The shandy has always been a popular drink in Namibia. From the refreshing, icy rock shandy to the crisp beer shandy, as Namibians we don’t quickly pass up the opportunity to enjoy a deliciously light drink at the end of the day or during a hot weekend afternoon. Having said this, we started to wonder…where the drinks came from originally and what different types of shandies are there to be enjoyed?
Well, speculation suggests that the original shandy was created when a light beer was mixed with some kind of soft drink. And through the process of experimentation and personal preference, the unique drink has been twisted, changed and altered to match every taste and design.
When we actually looked into the shandy concept, it was shocking to note all the vastly different variations that have been created up to date. So let’s not waste any time!
The good old, traditional Beer shandy has always been a favourite. Consisting of 50/50 beer and lemonade or sprite, this drink is refreshing and tasty. What we are sure you didn’t know though, was that this trusted, yummy drink has different names in different countries.
In Germany they call the beer shandy a radler – which roughly translates to cyclist in English – and in Spain they call it a Clara. Then another popular drink on a hot summer’s day is the Rock shandy, which consists of lemonade, soda water and a few drops of angostura bitters to make this drink fresh and crisp.
One that not too many people are familiar with is the Malawi shandy. This drink is similar to the rock shandy, but trades the soda water for ginger ale, mixing it with lemonade. Then we have the Kalahari shandy that mixes the ginger ale and bitters with dry lemon. This drink is also popular in the United Kingdom, however they call it the Shandygaff.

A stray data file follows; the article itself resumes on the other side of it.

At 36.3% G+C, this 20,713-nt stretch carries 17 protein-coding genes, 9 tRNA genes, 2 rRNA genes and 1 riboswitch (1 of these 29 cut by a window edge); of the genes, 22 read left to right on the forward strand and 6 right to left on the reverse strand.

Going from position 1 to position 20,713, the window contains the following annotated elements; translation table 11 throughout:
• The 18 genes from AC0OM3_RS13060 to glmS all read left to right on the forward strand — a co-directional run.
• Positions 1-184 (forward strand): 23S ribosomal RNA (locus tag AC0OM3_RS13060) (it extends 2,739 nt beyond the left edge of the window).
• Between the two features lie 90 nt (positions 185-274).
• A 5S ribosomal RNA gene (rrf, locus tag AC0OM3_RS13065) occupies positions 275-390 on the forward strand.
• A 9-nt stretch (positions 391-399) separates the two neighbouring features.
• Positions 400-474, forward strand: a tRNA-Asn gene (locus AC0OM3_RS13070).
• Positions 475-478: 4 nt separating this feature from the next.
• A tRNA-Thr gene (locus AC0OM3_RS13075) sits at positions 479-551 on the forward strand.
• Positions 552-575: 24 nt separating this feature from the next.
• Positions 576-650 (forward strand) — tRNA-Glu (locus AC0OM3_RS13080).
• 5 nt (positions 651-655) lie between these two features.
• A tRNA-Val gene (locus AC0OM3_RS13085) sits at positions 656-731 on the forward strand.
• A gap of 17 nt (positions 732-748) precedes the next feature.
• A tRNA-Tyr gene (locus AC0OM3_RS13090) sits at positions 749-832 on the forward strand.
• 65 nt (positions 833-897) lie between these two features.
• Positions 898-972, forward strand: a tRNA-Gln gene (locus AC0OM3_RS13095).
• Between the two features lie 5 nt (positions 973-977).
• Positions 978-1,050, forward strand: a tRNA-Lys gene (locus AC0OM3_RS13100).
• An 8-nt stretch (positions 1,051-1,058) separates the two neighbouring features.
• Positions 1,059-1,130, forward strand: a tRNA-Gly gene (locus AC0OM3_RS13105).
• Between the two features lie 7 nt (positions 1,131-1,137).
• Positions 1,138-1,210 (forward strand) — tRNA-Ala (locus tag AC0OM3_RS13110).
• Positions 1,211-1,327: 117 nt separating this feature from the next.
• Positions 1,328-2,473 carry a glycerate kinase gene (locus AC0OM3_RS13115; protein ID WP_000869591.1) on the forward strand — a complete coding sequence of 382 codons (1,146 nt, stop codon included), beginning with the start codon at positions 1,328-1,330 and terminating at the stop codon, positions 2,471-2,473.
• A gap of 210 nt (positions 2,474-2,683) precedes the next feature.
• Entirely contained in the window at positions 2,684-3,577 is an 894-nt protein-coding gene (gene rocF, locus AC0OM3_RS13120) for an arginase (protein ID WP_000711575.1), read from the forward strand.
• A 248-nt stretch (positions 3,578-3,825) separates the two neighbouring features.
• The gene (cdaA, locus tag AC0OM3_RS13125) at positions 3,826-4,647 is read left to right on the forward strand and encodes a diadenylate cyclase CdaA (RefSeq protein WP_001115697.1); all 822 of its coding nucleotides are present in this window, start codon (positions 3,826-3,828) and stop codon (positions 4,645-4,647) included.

Then of course there is always the wine cooler, or rather white wine mixed with lemonade or sprite. This is definitely a fan favourite, especially for those who aren’t particularly fond of the dry taste that often accompanies white wine.
Then there are the lessor known versions of the shandy, some of the more curious ones really caught our eye. An ideal example is the Demi-peche shandy, this French drink is made by mixing beer with peach syrup to get a unique, sweet-bitter taste. Then you have the Diesel, a unique combination of draft beer and coca cola…a slightly odd combination if we’re being honest.
A somewhat tweaked version of the Diesel is the Tango that mixes a draft with gooseberry cordial. And the French have created the Monaco Beer, a unique concoction using lager, lemonade and grenadine to create a refreshing drink. And in Singapore they have the Kip Lin, a mixture of lager and tonic water.
But wait…there are more, even weirder drinks to be discovered. For example, Black Velvet, no it isn’t a dessert of some kind, but rather a stout beer mixed with white sparkling wine. Not exactly most people’s cup of tea, but this drink has an interesting history. It was first mixed in 1861, to mourn the death of Prince Albert in the United Kingdom. The way the drink mixes is supposed to symbolise the black wrist bands worn by the family of the deceased during a time of mourning.
And finally we have the Kalimotxo, a Spanish drink that mixes coca cola with red wine. We aren’t sure if this was created to make red wine sweeter or break the sweetness of the coca cola…either way it seems to be a popular drink in Europe, so could be something to try.
Whatever drink catches your eye, or if you have your own unique mix to keep you going, a shandy is the ideal way to ride out the day or bring the week to a close. With summer already here and extreme heat on its way, we Namibians need to find a way to stay refreshed. And what better way than to sip a cool drink and appreciate our serene country, as we watch the sunset discolour the sky.
If you have any other shandy mix you’ve enjoyed or have a unique mixture of your own, we invite you to share them in the comment section below.
Author – Jescey Visagie is a proud Namibian and is passionate about writing and language. Tag along for the ride as she tries to uncover new insights into Namibia and explores what the country has to offer.